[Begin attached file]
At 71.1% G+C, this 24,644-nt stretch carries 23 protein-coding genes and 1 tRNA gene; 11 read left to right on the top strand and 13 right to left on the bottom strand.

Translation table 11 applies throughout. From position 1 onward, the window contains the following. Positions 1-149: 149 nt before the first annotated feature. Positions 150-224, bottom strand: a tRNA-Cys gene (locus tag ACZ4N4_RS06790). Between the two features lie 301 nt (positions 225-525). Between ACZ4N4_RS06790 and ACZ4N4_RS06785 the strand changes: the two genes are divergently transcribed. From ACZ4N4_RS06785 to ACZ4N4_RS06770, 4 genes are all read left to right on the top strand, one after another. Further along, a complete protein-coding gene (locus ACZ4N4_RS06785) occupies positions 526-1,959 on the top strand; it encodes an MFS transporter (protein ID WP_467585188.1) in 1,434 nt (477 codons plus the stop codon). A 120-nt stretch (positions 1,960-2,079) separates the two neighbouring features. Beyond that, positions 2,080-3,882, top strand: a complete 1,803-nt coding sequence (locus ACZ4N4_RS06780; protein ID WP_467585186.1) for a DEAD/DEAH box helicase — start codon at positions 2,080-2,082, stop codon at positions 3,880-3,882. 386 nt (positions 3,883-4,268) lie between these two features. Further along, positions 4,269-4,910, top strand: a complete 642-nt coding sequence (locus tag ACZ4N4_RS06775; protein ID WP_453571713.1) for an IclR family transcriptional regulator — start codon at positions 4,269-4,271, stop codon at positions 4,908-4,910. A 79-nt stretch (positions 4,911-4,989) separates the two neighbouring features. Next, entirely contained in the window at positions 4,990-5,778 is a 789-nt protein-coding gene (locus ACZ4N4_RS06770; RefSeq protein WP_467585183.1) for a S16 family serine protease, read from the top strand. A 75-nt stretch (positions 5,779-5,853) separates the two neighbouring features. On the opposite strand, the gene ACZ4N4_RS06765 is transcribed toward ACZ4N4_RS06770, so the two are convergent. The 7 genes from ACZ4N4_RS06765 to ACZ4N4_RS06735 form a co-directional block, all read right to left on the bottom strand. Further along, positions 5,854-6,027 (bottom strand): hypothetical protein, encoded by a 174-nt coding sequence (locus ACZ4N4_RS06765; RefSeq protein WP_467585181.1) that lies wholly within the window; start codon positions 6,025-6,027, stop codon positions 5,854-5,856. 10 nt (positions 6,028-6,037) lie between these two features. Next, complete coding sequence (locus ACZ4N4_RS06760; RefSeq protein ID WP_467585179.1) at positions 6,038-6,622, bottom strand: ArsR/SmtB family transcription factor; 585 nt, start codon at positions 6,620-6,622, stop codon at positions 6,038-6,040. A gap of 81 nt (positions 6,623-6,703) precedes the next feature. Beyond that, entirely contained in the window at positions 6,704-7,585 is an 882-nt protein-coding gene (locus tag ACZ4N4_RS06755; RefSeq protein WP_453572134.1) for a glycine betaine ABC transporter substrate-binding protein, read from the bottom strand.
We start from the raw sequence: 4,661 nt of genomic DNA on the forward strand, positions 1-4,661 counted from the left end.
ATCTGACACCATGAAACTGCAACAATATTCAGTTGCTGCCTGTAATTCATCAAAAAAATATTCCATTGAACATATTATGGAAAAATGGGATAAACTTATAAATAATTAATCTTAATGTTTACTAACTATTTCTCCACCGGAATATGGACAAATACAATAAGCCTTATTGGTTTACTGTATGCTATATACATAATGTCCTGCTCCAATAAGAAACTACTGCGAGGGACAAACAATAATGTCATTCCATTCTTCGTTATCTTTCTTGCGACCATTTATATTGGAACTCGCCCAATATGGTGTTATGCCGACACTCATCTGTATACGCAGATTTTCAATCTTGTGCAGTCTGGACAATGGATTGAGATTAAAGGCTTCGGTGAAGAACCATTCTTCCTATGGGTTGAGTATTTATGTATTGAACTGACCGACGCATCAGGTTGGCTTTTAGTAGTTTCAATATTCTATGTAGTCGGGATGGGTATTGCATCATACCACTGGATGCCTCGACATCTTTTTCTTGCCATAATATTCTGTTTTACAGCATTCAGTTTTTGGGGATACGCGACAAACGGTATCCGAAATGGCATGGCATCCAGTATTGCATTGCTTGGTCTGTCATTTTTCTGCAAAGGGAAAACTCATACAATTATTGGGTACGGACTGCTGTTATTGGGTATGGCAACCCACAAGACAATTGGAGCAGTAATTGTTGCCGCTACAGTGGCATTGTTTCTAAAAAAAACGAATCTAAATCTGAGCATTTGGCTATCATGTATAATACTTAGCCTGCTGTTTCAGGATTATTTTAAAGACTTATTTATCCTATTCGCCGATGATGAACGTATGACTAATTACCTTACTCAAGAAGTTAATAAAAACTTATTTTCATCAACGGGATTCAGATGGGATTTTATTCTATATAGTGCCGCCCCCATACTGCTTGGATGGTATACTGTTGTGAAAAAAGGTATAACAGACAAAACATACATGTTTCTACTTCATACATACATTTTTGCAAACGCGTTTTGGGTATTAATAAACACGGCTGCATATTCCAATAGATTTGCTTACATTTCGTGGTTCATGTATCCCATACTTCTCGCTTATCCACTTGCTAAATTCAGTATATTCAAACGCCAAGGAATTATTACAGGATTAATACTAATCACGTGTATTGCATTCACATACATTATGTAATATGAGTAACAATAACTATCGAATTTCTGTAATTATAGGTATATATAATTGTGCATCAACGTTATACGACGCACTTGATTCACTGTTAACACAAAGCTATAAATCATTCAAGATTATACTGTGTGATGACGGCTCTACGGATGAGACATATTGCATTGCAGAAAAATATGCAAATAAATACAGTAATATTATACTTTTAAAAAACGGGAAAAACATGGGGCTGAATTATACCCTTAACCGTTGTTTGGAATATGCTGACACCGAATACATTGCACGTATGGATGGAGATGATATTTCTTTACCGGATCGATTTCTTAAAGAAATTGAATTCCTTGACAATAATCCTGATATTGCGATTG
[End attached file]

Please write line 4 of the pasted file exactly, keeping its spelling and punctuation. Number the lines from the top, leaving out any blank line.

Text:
ATCTGACACCATGAAACTGCAACAATATTCAGTTGCTGCCTGTAATTCATCAAAAAAATATTCCATTGAACATATTATGGAAAAATGGGATAAACTTATAAATAATTAATCTTAATGTTTACTAACTATTTCTCCACCGGAATATGGACAAATACAATAAGCCTTATTGGTTTACTGTATGCTATATACATAATGTCCTGCTCCAATAAGAAACTACTGCGAGGGACAAACAATAATGTCATTCCATTCTTCGTTATCTTTCTTGCGACCATTTATATTGGAACTCGCCCAATATGGTGTTATGCCGACACTCATCTGTATACGCAGATTTTCAATCTTGTGCAGTCTGGACAATGGATTGAGATTAAAGGCTTCGGTGAAGAACCATTCTTCCTATGGGTTGAGTATTTATGTATTGAACTGACCGACGCATCAGGTTGGCTTTTAGTAGTTTCAATATTCTATGTAGTCGGGATGGGTATTGCATCATACCACTGGATGCCTCGACATCTTTTTCTTGCCATAATATTCTGTTTTACAGCATTCAGTTTTTGGGGATACGCGACAAACGGTATCCGAAATGGCATGGCATCCAGTATTGCATTGCTTGGTCTGTCATTTTTCTGCAAAGGGAAAACTCATACAATTATTGGGTACGGACTGCTGTTATTGGGTATGGCAACCCACAAGACAATTGGAGCAGTAATTGTTGCCGCTACAGTGGCATTGTTTCTAAAAAAAACGAATCTAAATCTGAGCATTTGGCTATCATGTATAATACTTAGCCTGCTGTTTCAGGATTATTTTAAAGACTTATTTATCCTATTCGCCGATGATGAACGTATGACTAATTACCTTACTCAAGAAGTTAATAAAAACTTATTTTCATCAACGGGATTCAGATGGGATTTTATTCTATATAGTGCCGCCCCCATACTGCTTGGATGGTATACTGTTGTGAAAAAAGGTATAACAGACAAAACATACATGTTTCTACTTCATACATACATTTTTGCAAACGCGTTTTGGGTATTAATAAACACGGCTGCATATTCCAATAGATTTGCTTACATTTCGTGGTTCATGTATCCCATACTTCTCGCTTATCCACTTGCTAAATTCAGTATATTCAAACGCCAAGGAATTATTACAGGATTAATACTAATCACGTGTATTGCATTCACATACATTATGTAATATGAGTAACAATAACTATCGAATTTCTGTAATTATAGGTATATATAATTGTGCATCAACGTTATACGACGCACTTGATTCACTGTTAACACAAAGCTATAAATCATTCAAGATTATACTGTGTGATGACGGCTCTACGGATGAGACATATTGCATTGCAGAAAAATATGCAAATAAATACAGTAATATTATACTTTTAAAAAACGGGAAAAACATGGGGCTGAATTATACCCTTAACCGTTGTTTGGAATATGCTGACACCGAATACATTGCACGTATGGATGGAGATGATATTTCTTTACCGGATCGATTTCTTAAAGAAATTGAATTCCTTGACAATAATCCTGATATTGCGATTG